The World’s Tiniest Printed Image Is the Width of a Human Hair

Shaunacy Ferro
Scrona/ETH Zurich
Scrona/ETH Zurich / Scrona/ETH Zurich

A Swiss company just set a new record for the world’s tiniest color image printed with an inkjet printer. At 0.0092 mm2, the image of three clown fishes swimming around sea anemones is about as small as a cross section of a human hair. 

The technology, invented at the Swiss university ETH Zurich and later spun off into a private company called Scrona, uses quantum dots—nanoparticles that can be resized to emit different colors. Called 3D Nanodrip Technology, it can print images that are invisible to the naked eye. The image was printed at a resolution of 25,000 DPI (dots per inch) with layers of red, green, and blue quantum dots, according to a university press release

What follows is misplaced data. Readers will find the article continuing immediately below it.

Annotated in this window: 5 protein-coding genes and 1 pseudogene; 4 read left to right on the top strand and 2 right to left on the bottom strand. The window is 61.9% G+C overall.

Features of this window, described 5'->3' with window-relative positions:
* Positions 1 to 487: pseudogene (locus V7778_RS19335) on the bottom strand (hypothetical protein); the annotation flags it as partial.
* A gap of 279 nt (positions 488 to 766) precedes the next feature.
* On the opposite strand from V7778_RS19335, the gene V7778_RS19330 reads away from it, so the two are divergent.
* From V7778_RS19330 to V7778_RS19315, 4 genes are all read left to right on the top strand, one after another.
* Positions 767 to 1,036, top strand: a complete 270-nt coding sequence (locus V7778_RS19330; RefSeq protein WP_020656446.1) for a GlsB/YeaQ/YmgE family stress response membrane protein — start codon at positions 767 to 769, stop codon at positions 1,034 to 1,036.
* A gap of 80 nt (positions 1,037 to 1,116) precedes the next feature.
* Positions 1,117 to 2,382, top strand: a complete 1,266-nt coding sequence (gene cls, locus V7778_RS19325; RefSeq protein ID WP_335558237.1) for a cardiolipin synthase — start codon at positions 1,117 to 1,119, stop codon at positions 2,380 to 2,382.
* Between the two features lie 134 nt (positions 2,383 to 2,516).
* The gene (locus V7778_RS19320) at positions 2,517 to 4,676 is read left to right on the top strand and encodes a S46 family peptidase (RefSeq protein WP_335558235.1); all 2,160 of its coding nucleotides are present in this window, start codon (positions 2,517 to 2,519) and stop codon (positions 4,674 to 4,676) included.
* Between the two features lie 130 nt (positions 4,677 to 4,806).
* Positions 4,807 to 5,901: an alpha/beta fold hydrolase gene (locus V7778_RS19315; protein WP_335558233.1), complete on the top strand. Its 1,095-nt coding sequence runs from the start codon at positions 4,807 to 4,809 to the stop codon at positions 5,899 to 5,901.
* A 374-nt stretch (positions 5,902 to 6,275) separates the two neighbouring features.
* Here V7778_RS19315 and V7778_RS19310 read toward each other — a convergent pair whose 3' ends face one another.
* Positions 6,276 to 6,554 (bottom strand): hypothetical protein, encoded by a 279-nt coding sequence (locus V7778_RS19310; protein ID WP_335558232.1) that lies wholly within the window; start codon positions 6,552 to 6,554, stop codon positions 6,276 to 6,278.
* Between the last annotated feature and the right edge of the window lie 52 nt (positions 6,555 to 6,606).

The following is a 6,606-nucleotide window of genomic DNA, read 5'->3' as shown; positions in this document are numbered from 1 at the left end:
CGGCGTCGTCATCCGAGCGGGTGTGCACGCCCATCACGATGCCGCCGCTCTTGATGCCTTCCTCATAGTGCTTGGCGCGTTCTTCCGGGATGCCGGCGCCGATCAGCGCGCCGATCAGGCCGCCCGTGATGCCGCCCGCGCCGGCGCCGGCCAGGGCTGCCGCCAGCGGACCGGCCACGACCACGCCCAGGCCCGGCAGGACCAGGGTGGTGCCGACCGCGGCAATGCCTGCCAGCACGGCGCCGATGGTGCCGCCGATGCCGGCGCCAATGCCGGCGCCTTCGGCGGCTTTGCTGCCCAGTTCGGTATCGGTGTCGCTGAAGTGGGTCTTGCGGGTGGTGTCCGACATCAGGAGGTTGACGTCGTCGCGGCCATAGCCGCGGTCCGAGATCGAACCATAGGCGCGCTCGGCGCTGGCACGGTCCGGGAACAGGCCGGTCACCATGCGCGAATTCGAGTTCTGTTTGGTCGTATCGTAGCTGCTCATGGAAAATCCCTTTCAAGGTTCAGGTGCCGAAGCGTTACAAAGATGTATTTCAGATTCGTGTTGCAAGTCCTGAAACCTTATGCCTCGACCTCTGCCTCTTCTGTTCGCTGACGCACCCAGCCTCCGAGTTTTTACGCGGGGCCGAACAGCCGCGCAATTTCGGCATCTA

Scrona is currently running a Kickstarter for a phone-based microscope. For $600, they’ll print any image you want at the size of a single grain of salt. 

[h/t: Futurity]